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|Year : 1977 | Volume
| Issue : 4 | Page : 197-200
Primary hyperparathyroidism due to (chief-cell hyperplasia- (a review with a case illustration)
Department of Thoracic Surgery, Rajendra Medical College, Ranchi., India
H N Verma
Department of Surgery, Patna Medical College and Hospital, Patna-800 004
Source of Support: None, Conflict of Interest: None
A 37 year old man presented with multiple pathological fractures, mental symptoms and features o f renal insufficiency without renal stones and nephrocalcinosis. This was found to be a case of primary hyperparathyroidism due to chief cell hyperplasia. Three parathyroids were removed leaving behind the right superior gland. The patient had temporary symptomatic improvement with the healing of the fractures of metacarpals. There was no union of fractures of necks of femora. The symptoms reappeared and the patient died of renal failure more than a year after operation.
Severe renal impairment is therefore the most important single complication in advanced osseous lesions. Even if parathyroidectomy is done in such advanced cases probably no permanent clinical improvement may be expected. Better results in these cases might be observed by early diagnosis of the disease and adequate surgery. It is hence suggested that in a case of parathyroid hyperplasia one should aim at excision o f 31- parathyroid glands, i.e., near total parathyroidectomy, to avoid recurrence of disease.
|How to cite this article:|
Verma H N. Primary hyperparathyroidism due to (chief-cell hyperplasia- (a review with a case illustration). J Postgrad Med 1977;23:197-200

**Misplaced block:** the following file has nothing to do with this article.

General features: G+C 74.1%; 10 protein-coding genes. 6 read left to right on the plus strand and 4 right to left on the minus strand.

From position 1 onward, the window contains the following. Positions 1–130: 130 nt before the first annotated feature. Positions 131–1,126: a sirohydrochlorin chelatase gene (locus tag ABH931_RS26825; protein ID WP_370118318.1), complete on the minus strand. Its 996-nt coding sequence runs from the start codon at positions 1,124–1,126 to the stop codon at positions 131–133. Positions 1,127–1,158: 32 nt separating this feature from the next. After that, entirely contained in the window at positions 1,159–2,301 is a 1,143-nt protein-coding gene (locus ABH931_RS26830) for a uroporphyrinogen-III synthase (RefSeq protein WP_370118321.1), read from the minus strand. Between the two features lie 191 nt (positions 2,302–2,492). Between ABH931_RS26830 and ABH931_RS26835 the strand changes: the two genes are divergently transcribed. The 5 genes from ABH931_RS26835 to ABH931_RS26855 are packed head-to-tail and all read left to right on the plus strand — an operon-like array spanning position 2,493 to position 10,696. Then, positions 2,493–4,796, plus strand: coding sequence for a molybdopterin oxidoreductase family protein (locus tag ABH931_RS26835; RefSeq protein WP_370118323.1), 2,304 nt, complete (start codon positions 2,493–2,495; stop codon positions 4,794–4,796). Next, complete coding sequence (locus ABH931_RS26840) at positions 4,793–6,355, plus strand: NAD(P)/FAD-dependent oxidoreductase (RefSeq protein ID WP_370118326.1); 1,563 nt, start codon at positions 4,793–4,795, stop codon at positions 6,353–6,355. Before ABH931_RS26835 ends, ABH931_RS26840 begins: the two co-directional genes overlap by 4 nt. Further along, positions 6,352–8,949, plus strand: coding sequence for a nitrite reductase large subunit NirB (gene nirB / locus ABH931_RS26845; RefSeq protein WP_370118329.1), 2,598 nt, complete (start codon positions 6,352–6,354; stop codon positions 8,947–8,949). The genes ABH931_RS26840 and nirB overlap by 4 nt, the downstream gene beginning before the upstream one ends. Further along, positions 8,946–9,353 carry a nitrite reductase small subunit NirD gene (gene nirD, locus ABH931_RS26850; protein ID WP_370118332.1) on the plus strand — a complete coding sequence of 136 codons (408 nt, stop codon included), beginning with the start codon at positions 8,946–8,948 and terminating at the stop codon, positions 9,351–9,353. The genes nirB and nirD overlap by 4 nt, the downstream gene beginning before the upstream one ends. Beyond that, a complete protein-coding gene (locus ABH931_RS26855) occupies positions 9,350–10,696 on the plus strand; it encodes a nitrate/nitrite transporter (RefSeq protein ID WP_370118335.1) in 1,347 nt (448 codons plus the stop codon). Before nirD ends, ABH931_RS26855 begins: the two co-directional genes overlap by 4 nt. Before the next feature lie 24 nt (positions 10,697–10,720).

| :: Introduction|| |
Primary hyperparathyroidism is a rare and interesting condition. Below we describe a patient with primary hyperpara-thyroidism due to chief cell hyperplasia.
| :: Case report|| |
G.L., a 37 year old Hindu male from West Bengal, was admitted into the Orthopaedic Ward of R.M.C. Hospital, Ranchi on 24-1-1970. He complained of backache, bone pains, difficulty in walking, anorexia and weight loss for 1 year. Initially, he was thought to have spinal tuberculosis and was treated accordingly. On 9-2-1970, he developed mental symptoms including confusion, hallucinations, nervousness, agitation and tremors of hands and feet. At this stage, a diagnosis of "Motor type of polyneuropathy" was made and he was treated with corticosteroids and with vitamin B 1 and B 12 . The patient did not respond to this treatment. On 21-4-1970, he was suspected to have primary hyperparathyroidism and was then transferred to the Surgical Ward of the hospital. On examination at this stage, he was wasted, anemic, obviously ill-looking and was in agonising pain. His pulse. temperature and blood pressure were normal. There was limitation of movements of both hips. Systemic examination was negative. A skeletal survey showed (a) reabsorption of both femoral necks with pathological fractures and decalcification of pelvic bone see [Figure 1] on page 196B; (b) demineralization with fractures of the lower end of tibia and fibula; (c) loss of lamina dura of teeth see [Figure 2] on page 196B ; (d) multiple rib fractures and fluffy shadows in the chest see [Figure 3] on page 196B; (e) generalized demineralization with subperiosteal erosion of hands with fractures of the bases of 2nd metacarpals on both hands see [Figure 4] on page 198A ; (f) typical fuzzy appearance of both tables of the skull with ground glass appearance see [Figure 5] on page 198A ; (g) demineralization of the lateral end of the left clavicle and of the upper end of the left humerus with a fracture of the neck of the left scapula see [Figure 6] on page 198A ; similar decalcification was seen in other bones